Imagine if someone had come back from the future to tell you, at the end of 2019, that the dominant news story of the year 2020 was going to be a virulent pandemic that arose in a food market in Wuhan, China. Would your first instinct have been to place a big bet on Chinese equities as a likely outperformer for the year? Probably not!
Winning the Pandemic
Yet the Shenzhen A-share index, a benchmark for Chinese shares, is up by nearly 28 percent as the year heads into its final two months. The S&P 500 – which has also enjoyed a rather better-than-expected rebound from the pandemic – is up by just seven percent. And a host of other risk asset classes from small caps to developed non-US equities (as well as most emerging markets not named China) remain stubbornly in negative territory, having been unable to recapture the hit from the depths of March.
Nor is the story just about competing stock markets. China’s economy is on track to be the only major global economy to sustain positive real GDP growth for the full year. Industrial production and retail sales, two driving forces behind GDP growth, are not far from their pre-crisis trend levels. All this has had an effect on the renminbi, the Chinese currency, which has seen an accelerated pace of growth in recent months. Not to mention the fact that, following the draconian shutdown of Wuhan back in winter, China’s success in managing the pandemic has far outshone that of the US and Europe.
The chart below provides a snapshot of these current developments.
The Promise and the Peril
China has beguiled Western investors, business leaders and entrepreneurs alike ever since Deng Xiaoping first proclaimed that “to get rich is glorious” in the immediate aftermath of the ruinous final years of Mao Zedong’s regime. But the allure has always been spiked with the perils of the unknown, in particular the opaque nature of the highly centralized decision-making structures that form and implement economic policy from Beijing. The Chinese system – a rigidly dirigiste form of managed capitalism with the florid rhetorical trappings of old Communist Party dogma – is quite unlike that of any other major economy.
Passive foreign investors in Chinese equities may not have had to deal with the red tape and rabbit holes that have tripped up many a globetrotting CEO, but the ride has been anything but steady. Even with the relatively impressive performance versus other equity markets this year, China’s Shenzhen index is still below its peak at the height of a frenzied bull market in the middle of 2015. This kind of volatility has kept exposure to Chinese risk assets at relatively contained levels for most Western-domiciled asset management models (although broad-based emerging market equity benchmarks like the MSCI Emerging Market index contain a disproportionate weighting of China-based holdings).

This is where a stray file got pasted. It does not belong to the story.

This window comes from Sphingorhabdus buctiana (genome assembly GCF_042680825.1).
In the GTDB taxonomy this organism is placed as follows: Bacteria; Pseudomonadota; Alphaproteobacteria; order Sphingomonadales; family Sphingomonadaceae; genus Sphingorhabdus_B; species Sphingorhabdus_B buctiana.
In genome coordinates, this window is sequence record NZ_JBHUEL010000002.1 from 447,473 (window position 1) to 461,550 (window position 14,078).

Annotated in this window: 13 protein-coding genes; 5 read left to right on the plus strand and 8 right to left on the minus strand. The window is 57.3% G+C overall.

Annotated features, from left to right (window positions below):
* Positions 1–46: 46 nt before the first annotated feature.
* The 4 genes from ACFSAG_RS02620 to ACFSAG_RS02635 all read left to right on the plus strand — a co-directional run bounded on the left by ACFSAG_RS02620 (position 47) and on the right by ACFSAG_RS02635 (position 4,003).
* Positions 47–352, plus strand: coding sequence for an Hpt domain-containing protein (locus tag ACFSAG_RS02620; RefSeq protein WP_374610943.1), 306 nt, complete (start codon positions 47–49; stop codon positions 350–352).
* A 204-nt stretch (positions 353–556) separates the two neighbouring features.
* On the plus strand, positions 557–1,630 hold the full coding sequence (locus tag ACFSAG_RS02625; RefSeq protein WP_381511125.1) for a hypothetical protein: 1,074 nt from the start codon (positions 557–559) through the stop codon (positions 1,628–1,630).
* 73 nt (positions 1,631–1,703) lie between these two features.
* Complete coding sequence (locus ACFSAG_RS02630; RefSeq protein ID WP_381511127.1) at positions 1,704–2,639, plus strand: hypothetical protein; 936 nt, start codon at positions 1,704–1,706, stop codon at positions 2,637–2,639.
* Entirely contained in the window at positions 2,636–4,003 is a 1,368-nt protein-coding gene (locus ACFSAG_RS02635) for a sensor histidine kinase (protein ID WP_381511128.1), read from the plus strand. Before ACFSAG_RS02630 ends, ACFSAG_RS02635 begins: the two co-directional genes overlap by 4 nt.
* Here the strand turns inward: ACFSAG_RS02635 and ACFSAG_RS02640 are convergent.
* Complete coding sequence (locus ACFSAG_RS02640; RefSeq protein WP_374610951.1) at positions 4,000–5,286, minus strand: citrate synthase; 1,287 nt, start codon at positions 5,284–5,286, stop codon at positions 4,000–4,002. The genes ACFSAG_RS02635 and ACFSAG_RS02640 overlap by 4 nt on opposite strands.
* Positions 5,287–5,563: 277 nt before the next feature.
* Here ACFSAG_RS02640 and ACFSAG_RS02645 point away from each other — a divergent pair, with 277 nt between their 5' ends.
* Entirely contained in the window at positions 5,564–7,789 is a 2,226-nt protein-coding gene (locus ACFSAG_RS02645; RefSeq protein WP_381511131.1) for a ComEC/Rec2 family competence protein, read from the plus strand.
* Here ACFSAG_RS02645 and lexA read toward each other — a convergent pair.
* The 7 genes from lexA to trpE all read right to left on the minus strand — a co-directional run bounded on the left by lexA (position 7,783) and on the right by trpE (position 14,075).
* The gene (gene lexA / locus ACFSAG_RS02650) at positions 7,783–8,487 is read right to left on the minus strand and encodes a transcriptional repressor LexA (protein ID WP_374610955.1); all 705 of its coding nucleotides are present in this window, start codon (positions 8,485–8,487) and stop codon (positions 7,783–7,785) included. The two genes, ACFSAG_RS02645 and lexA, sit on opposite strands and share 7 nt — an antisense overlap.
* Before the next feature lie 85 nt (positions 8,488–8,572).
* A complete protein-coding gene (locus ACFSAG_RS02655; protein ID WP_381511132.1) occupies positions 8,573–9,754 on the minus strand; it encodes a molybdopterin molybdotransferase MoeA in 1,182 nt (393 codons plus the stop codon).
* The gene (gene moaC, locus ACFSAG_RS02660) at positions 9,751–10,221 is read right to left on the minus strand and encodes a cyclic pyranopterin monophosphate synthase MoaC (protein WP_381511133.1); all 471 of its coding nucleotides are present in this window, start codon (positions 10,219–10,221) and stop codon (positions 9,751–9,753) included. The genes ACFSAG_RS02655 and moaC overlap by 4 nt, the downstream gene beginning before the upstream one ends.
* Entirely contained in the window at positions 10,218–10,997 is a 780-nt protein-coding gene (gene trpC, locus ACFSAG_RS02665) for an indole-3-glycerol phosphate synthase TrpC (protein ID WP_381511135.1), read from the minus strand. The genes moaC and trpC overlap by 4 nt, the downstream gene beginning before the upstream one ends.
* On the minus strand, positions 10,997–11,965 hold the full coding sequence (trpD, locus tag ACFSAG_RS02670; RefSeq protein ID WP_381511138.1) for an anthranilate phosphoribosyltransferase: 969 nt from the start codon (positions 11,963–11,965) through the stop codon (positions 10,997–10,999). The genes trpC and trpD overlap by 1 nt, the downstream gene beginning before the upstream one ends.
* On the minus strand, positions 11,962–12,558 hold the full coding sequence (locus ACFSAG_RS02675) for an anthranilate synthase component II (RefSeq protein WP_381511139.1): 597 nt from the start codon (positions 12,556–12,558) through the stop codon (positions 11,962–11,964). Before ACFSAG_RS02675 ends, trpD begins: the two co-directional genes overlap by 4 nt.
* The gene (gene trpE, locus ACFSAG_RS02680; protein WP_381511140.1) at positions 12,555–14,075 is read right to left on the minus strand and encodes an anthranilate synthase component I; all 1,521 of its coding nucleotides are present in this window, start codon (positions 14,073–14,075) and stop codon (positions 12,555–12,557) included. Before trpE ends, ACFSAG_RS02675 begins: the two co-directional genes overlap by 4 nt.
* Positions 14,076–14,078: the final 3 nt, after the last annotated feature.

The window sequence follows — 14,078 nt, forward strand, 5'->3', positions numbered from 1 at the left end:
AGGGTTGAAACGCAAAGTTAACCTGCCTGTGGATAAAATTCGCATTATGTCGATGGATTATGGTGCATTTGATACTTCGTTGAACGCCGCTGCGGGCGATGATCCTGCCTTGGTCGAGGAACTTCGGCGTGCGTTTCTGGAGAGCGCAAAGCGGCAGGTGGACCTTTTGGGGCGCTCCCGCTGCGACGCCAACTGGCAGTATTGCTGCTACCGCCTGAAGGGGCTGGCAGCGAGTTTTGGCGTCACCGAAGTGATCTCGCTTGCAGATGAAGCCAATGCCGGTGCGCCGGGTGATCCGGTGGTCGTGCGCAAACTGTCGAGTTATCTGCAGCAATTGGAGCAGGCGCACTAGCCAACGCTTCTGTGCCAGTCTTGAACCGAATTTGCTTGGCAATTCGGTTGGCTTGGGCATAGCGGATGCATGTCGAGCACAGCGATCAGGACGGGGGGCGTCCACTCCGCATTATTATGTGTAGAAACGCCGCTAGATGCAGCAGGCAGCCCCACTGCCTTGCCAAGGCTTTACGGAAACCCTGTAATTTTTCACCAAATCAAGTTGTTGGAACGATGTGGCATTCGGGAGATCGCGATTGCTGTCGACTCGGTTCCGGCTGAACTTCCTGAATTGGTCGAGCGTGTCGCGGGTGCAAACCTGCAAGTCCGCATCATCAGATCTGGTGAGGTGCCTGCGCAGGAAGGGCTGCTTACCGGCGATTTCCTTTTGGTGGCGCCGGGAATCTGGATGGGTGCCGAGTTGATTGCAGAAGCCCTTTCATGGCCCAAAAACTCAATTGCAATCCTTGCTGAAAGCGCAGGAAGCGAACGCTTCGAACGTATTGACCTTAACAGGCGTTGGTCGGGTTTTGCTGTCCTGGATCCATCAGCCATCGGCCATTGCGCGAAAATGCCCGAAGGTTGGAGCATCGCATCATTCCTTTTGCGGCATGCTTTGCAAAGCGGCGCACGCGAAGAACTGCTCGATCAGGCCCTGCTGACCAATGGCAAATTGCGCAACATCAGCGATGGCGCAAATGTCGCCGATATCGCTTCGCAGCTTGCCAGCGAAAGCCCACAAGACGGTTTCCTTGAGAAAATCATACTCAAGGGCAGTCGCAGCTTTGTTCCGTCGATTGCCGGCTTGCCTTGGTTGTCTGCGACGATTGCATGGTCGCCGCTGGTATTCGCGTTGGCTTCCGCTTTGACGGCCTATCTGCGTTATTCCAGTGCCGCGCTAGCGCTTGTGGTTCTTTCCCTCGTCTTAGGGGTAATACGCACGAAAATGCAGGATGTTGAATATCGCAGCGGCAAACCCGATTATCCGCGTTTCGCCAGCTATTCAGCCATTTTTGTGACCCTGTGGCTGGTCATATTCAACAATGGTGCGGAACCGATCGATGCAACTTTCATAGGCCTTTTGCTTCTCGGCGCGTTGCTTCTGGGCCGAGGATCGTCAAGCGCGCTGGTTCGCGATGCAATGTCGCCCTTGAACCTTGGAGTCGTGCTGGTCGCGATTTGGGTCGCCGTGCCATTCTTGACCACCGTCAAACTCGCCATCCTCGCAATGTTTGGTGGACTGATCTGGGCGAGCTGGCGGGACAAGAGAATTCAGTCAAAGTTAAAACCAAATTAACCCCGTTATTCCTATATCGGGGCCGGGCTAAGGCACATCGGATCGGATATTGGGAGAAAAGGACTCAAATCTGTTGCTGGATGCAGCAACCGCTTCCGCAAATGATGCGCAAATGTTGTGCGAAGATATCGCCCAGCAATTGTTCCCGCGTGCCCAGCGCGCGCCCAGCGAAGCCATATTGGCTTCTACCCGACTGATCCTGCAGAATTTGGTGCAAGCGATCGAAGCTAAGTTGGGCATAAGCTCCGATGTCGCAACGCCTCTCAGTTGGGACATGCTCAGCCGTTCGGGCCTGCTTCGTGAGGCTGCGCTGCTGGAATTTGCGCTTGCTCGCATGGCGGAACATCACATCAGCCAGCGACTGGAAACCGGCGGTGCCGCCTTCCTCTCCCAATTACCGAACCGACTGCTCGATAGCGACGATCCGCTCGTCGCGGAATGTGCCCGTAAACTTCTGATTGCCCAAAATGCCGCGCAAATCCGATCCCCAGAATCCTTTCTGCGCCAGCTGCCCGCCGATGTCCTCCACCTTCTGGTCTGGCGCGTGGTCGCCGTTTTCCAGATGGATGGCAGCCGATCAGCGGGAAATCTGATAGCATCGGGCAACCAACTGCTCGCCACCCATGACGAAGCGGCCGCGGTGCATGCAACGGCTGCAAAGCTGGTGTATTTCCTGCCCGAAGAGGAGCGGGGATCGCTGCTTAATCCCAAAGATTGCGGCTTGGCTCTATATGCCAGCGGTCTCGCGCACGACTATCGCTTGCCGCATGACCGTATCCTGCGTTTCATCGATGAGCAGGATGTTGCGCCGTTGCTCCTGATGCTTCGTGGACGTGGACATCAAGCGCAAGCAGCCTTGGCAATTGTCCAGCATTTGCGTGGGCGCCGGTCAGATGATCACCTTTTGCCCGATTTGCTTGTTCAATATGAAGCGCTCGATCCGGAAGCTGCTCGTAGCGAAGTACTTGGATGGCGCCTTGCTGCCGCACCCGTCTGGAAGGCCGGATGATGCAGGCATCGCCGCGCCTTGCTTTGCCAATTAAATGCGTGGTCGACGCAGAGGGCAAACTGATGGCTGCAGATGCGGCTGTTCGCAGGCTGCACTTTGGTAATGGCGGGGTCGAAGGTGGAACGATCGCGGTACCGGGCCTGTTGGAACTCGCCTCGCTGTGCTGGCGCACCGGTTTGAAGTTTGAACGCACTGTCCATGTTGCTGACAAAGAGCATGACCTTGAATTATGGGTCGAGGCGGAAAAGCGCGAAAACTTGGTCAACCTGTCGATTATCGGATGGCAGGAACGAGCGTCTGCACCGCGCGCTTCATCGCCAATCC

China In a Post-Pandemic World
The question worth thinking deeply about going forward is what China’s role in the world is going to be on the other side of the pandemic. Things are changing on several fronts to suggest that role may be more prominent than it has been. First of all, Beijing has been taking very deliberative steps to integrate its domestic market more closely with the global economy. The renminbi, the national currency, has never been freely accessible around the world in a way that would enable it to make a viable challenge to the US dollar for reserve currency status. That may be changing, however. In a similar vein, China’s domestic fixed income markets are opening up as well, and capital movements in and out of the county are being subject to fewer and less odious regulations.
The domestic consumer base is also changing. It is worth noting that nearly half of the entire volume of global initial public offerings (IPOs) in 2020 will be related to Chinese companies. This includes the upcoming listing of Ant Financial, a Chinese financial technology firm whose $30 billion offering will displace Saudi Aramco as the largest ever. Investors who continue to think of China’s economy as largely consisting of copycat manufacturers of cheap, frilly consumer goods are about 15 years behind the times; the country’s domestic consumer payments infrastructure, for instance, is arguably the most advanced in the world. China is also a leader in green technologies including the dominant player in solar energy.
The pandemic has shone an unforgiving light on the political, social and economic infrastructure of much of the world, most definitely including the so-called developed world. There was a time when the default assumption of policymakers in Brussels, London and Washington was that China’s opening up of its economy would eventually lead it to Western-style liberalism and democratic norms. That hope has largely faded. The bigger challenge ahead may well be for the democracies themselves to resist a model of economic success built on decisively anti-democratic foundations.